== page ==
RSA-227 for FY-2018: Submission #1035

New Mexico
9/30/2018
General Information
Designated Agency Identification
Disability Rights New Mexico
3916 Juan Tabo NE
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Albuquerque
NM
87111
http://www.drnm.org
(800) 432-4682
(800) 432-4682
Operating Agency (if different from Designated Agency)
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New Mexico
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Additional Information
Bernadine Chavez
Bernadine Chavez
(505) 256-3100
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Part I. Non-case Services
A. Information and Referral Services (I&R)
24
3
0
2
20
53
102
B. Training Activities
14
272
CAP staff provided two trainings to 32 new staff persons working for the New Mexico Division of Vocational Rehabilitation (NMDVR) at the Rehabilitation Academy. The training topics included the CAP and other programs at Disability Rights New Mexico. The other topic covered was Title I of the Americans with Disabilities Act. This training also helps to familiarize new VR staff with the requirements of notifying participants about CAP and helps to promote a working relationship in solving issues for participants. DRNM/CAP staff also provided training for the NMDVR staff involved with &ldquo;job acquisition&rdquo; training. The topics covered were disability related issues during the job application process, the interviewing process, and requesting a reasonable accommodation for the employee once a job offer is made and accepted. CAP staff also attended the two-day training event and was able to provide NMDVR staff with information on other programs at DRNM, as well as reinforce the importance of CAP in the rehabilitation process. CAP staff presented to a support group of Native American parents with transition age children. We trained on Pre-Employment Transition (PRETS) for individuals preparing for transition. We also had a separate presentation on &ldquo;School to Jail&rdquo; pipeline. The training topic covered youth with disabilities who are suspended/expelled and make their way into the juvenile justice system instead of completing their education or going through vocational rehabilitation. Staff provided training on rights and VR services to participants of the ARC Summit on Social Equality. The training focused on informed choice&rdquo;, self-determination and self-advocacy and the right to have competitive, integrated employment. DRNM provided training to the Department of Workforce Solutions (Labor) staff on the Rehabilitation Act, VR services, &ldquo;Disability Awareness&rdquo;, and also training on ADA and Title I. There were a total of 24 participants. In summary, CAP staff at DRNM conducted a total of 12 trainings with a total of 250 participants. DRNM/CAP also participated in 16 informational fairs in which we distributed CAP brochures and provided information to participants. Of the 16 fairs,5 were targeted outreach to minorities and underserved populations. <p><p>"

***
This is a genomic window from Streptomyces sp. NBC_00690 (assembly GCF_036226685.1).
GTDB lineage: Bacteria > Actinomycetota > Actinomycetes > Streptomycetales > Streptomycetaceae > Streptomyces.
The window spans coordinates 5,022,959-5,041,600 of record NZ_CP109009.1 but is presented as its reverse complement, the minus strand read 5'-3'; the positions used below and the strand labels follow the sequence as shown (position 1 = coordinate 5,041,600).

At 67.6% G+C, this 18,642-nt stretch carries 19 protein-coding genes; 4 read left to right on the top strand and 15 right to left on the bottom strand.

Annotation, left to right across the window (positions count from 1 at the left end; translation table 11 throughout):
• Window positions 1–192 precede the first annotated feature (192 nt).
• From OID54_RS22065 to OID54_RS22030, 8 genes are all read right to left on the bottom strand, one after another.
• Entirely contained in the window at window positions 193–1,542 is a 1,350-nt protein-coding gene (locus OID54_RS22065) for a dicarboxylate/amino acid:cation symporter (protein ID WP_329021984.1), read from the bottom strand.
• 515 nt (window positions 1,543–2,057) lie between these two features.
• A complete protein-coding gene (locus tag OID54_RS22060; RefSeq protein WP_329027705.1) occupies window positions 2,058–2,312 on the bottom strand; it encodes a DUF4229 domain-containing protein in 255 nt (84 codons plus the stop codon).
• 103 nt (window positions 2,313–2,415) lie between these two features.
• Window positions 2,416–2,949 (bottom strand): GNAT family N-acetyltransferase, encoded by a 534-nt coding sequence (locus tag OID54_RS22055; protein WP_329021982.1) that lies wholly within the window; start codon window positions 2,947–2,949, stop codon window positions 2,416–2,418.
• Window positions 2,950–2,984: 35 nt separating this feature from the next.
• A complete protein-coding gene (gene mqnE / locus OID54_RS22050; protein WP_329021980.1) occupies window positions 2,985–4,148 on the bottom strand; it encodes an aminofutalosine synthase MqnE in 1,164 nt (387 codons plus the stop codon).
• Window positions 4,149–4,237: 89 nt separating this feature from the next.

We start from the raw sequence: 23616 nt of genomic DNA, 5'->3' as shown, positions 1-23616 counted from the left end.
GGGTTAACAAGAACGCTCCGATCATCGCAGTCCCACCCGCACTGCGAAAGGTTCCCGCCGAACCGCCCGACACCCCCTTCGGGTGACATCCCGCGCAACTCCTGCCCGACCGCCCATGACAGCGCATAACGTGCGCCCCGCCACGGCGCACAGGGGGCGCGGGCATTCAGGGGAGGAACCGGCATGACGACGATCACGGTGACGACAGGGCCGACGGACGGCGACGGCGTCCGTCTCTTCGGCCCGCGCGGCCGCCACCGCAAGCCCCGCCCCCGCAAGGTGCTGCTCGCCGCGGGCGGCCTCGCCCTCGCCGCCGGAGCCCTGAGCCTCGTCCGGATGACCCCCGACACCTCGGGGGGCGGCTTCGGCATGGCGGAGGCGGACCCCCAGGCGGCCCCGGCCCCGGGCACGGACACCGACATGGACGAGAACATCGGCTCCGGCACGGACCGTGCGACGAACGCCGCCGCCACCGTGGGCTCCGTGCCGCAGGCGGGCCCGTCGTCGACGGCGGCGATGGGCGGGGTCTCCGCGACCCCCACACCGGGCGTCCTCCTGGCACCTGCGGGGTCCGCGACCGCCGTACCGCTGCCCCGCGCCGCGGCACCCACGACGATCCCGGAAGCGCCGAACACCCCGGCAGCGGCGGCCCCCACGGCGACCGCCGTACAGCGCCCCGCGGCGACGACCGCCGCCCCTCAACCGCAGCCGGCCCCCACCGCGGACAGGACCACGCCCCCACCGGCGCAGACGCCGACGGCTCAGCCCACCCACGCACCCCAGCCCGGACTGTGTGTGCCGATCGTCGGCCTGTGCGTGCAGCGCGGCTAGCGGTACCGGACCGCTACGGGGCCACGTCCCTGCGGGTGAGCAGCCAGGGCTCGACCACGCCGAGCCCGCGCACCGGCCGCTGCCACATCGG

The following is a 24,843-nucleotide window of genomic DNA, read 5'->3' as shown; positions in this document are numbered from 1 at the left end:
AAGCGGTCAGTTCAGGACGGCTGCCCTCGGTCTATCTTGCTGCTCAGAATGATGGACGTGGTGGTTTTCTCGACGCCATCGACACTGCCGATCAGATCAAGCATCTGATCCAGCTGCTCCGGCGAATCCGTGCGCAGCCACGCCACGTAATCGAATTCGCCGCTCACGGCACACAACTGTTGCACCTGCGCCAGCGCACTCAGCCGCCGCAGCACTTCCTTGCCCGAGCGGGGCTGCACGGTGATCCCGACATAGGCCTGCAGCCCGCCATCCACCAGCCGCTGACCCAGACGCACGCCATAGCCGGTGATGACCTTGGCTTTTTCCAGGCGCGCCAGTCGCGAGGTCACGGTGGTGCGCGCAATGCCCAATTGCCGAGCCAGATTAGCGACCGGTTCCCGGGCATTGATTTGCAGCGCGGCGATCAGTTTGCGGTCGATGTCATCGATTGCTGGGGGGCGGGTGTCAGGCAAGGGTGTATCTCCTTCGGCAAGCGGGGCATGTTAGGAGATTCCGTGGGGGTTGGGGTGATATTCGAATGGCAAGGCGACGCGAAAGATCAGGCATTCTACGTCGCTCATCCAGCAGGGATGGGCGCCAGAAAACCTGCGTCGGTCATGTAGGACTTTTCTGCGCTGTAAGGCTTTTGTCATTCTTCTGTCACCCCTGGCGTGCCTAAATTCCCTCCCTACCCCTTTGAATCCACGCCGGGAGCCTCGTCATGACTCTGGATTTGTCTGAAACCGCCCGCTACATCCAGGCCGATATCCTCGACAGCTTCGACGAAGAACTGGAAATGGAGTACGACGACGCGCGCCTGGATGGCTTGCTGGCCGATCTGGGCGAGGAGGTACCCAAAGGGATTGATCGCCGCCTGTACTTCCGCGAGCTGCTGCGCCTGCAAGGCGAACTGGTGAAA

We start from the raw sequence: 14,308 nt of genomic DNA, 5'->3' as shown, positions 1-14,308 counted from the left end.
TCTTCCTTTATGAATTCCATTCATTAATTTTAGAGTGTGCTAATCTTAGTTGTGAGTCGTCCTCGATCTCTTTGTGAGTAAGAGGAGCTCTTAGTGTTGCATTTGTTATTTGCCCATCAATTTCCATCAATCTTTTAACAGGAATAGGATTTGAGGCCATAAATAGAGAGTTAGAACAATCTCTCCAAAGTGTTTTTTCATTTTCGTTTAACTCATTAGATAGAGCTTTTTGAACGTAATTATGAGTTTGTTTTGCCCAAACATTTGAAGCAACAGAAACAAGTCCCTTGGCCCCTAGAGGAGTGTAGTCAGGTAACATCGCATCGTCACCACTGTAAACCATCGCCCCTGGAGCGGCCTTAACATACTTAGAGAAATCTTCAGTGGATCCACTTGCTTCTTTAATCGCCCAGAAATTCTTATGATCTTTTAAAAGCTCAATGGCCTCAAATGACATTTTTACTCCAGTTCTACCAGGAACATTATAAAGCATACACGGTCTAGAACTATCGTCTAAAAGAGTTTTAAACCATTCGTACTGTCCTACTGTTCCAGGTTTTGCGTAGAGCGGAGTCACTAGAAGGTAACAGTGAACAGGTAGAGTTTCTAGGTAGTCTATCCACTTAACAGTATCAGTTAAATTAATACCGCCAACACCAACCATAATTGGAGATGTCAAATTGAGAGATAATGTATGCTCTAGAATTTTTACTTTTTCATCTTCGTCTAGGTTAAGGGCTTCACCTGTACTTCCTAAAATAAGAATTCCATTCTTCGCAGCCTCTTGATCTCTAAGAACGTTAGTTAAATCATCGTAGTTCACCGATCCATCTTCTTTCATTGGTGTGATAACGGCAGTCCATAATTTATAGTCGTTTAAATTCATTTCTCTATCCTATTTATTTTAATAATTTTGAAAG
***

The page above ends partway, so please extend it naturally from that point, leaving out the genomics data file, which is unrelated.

C. Agency Outreach